“I’m really surprised that no one was killed! But in fact, it looks like both drivers are walking around,” remarked witness Jose Vargas-Gomez, after seeing the offset head-on crash on S.E. Holgate Boulevard at 51st Avenue on Sunday, March 14.

Dispatched as an injury accident on the border of the Woodstock and the Creston-Kenilworth neighborhoods, police and fire units rolled into the area at 2:12 p.m.. However, the emergency first responders found no crash victims – just two very badly damaged pickup trucks. One was a new Ford F150, still with temporary tags; the other was an unidentifiable pickup truck.

Holgate Boulevard was closed to traffic for a time, while officers helped the drivers exchange identification and insurance information. “No citations were issued,” an officer said.

Because there wasn’t an injury involved, per long-standing city policy officers were not to investigate this crash – which appeared to have occurred when one vehicle crossed over the center line and smashed into the other, coming the other way. Since both drivers had insurance, their respective insurers will now be left to sort it all out.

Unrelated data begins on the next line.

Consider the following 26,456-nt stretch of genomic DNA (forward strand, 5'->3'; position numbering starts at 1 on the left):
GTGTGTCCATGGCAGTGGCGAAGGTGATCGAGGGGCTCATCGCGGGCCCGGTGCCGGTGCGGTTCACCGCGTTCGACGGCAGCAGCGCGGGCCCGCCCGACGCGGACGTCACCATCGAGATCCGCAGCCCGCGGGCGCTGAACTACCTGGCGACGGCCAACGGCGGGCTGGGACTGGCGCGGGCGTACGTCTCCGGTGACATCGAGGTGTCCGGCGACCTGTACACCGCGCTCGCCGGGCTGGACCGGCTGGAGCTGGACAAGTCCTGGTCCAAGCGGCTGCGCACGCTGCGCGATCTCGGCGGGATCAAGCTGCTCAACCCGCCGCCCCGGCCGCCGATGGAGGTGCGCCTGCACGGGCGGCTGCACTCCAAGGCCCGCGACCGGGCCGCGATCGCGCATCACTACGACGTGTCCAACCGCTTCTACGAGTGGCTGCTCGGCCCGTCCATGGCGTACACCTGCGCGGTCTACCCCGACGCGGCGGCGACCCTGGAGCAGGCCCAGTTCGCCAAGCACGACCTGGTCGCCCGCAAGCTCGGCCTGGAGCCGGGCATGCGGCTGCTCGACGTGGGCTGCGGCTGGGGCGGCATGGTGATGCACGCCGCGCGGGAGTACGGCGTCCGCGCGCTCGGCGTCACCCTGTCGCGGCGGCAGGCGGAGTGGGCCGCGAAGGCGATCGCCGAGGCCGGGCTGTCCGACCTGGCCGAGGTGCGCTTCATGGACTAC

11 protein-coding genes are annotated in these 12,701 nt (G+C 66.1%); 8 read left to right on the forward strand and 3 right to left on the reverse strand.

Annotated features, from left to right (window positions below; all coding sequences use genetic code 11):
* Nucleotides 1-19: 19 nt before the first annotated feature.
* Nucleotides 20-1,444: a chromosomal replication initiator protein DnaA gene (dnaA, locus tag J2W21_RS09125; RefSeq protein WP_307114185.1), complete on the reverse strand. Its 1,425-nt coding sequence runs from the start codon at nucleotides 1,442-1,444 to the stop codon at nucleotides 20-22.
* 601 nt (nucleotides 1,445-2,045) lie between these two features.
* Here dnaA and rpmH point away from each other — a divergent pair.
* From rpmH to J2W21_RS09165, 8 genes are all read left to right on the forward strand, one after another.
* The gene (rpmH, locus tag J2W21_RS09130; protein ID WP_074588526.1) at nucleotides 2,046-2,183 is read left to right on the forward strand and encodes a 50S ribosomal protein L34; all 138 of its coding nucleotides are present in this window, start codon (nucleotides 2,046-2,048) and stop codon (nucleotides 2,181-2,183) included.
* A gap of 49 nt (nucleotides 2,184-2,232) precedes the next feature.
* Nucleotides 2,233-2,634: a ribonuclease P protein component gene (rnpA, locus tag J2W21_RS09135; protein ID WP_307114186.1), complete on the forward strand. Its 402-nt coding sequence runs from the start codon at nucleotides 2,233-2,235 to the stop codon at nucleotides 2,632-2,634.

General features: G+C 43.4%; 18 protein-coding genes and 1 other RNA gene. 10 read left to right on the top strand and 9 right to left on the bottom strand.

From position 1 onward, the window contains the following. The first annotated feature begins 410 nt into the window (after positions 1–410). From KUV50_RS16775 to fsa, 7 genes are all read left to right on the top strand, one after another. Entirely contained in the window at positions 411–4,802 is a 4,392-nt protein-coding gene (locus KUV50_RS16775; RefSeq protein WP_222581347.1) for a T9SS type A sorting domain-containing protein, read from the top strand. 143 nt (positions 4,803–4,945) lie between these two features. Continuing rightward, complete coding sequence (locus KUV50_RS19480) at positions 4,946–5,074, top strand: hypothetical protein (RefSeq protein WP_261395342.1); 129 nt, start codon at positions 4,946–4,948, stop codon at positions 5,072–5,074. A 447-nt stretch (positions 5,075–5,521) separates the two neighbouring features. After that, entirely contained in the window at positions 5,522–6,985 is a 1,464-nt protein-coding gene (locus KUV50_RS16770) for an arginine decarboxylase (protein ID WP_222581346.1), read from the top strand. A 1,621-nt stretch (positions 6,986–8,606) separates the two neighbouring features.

Brooklyn Pharmacy, Pat Hubbell, Ron Wyden, drug prices, Brooklyn, Southeast Portland, Oregon
At the Brooklyn Pharmacy appearance March 18 on the subject of drug pricing were, from left: Fran Zimmerman-Kamn, Sen. Ron Wyden, Oregon Director of AARP Ruby Haughton-Pitts, and the owner of the historic Brooklyn drug store, pharmacist Pat Hubbell. (Photo by Rita A. Leonard)

Senator visits Brooklyn Pharmacy for drug price discussion


Oregon Senator Ron Wyden came to Inner Southeast Portland on Monday, March 18, for a public press event on the subject of the cost of pharmaceuticals. Presumably, he chose as his venue the Brooklyn Pharmacy – on S.E. Milwaukie Avenue, a half block south of Powell Boulevard – because of the store’s reputation for low prices on drugs, as cited in the Portland Tribune and elsewhere.

The pharmacy’s owner, Pat Hubbell, joined him at the podium, along with Ruby Haughton-Pitts, who is Oregon State Director of AARP, as well as former Brooklyn resident Fran Zimmerman-Kamn, who requires insulin for her health.

Wyden said there is too much price-gouging of patients of all ages. “Our entire supply chain is broken,” he said. “We can’t find out what ‘list prices’ really are, as they are cheaper in other countries.